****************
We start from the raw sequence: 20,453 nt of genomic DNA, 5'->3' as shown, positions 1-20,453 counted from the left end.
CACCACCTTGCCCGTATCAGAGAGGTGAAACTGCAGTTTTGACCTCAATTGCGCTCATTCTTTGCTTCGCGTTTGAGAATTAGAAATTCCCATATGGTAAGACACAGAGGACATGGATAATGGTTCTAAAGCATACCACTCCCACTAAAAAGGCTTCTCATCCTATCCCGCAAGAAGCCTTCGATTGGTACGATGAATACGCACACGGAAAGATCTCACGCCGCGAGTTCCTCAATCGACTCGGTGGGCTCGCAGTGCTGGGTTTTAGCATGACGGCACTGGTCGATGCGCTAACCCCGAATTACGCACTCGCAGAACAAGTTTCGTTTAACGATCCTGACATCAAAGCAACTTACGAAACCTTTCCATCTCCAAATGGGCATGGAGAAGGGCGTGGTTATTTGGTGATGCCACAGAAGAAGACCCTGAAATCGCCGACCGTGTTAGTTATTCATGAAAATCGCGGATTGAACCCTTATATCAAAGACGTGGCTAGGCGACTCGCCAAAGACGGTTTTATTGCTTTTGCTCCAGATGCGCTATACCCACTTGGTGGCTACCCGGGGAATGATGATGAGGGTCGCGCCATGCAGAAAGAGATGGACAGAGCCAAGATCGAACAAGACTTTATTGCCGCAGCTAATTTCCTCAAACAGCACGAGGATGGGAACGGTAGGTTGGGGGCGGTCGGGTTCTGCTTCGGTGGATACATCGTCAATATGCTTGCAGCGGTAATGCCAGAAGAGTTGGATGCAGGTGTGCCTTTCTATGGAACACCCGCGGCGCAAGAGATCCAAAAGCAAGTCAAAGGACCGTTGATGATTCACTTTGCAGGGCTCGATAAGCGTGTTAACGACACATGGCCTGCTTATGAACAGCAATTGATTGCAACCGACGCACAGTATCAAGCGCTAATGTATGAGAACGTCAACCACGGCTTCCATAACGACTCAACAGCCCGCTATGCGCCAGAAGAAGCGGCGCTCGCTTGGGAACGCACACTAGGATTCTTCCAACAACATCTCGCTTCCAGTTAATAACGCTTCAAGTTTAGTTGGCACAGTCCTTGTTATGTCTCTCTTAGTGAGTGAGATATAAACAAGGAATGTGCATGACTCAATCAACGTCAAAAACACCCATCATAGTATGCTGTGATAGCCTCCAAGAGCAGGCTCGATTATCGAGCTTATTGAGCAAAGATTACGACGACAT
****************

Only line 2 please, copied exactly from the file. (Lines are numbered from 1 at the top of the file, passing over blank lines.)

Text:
CACCACCTTGCCCGTATCAGAGAGGTGAAACTGCAGTTTTGACCTCAATTGCGCTCATTCTTTGCTTCGCGTTTGAGAATTAGAAATTCCCATATGGTAAGACACAGAGGACATGGATAATGGTTCTAAAGCATACCACTCCCACTAAAAAGGCTTCTCATCCTATCCCGCAAGAAGCCTTCGATTGGTACGATGAATACGCACACGGAAAGATCTCACGCCGCGAGTTCCTCAATCGACTCGGTGGGCTCGCAGTGCTGGGTTTTAGCATGACGGCACTGGTCGATGCGCTAACCCCGAATTACGCACTCGCAGAACAAGTTTCGTTTAACGATCCTGACATCAAAGCAACTTACGAAACCTTTCCATCTCCAAATGGGCATGGAGAAGGGCGTGGTTATTTGGTGATGCCACAGAAGAAGACCCTGAAATCGCCGACCGTGTTAGTTATTCATGAAAATCGCGGATTGAACCCTTATATCAAAGACGTGGCTAGGCGACTCGCCAAAGACGGTTTTATTGCTTTTGCTCCAGATGCGCTATACCCACTTGGTGGCTACCCGGGGAATGATGATGAGGGTCGCGCCATGCAGAAAGAGATGGACAGAGCCAAGATCGAACAAGACTTTATTGCCGCAGCTAATTTCCTCAAACAGCACGAGGATGGGAACGGTAGGTTGGGGGCGGTCGGGTTCTGCTTCGGTGGATACATCGTCAATATGCTTGCAGCGGTAATGCCAGAAGAGTTGGATGCAGGTGTGCCTTTCTATGGAACACCCGCGGCGCAAGAGATCCAAAAGCAAGTCAAAGGACCGTTGATGATTCACTTTGCAGGGCTCGATAAGCGTGTTAACGACACATGGCCTGCTTATGAACAGCAATTGATTGCAACCGACGCACAGTATCAAGCGCTAATGTATGAGAACGTCAACCACGGCTTCCATAACGACTCAACAGCCCGCTATGCGCCAGAAGAAGCGGCGCTCGCTTGGGAACGCACACTAGGATTCTTCCAACAACATCTCGCTTCCAGTTAATAACGCTTCAAGTTTAGTTGGCACAGTCCTTGTTATGTCTCTCTTAGTGAGTGAGATATAAACAAGGAATGTGCATGACTCAATCAACGTCAAAAACACCCATCATAGTATGCTGTGATAGCCTCCAAGAGCAGGCTCGATTATCGAGCTTATTGAGCAAAGATTACGACGACAT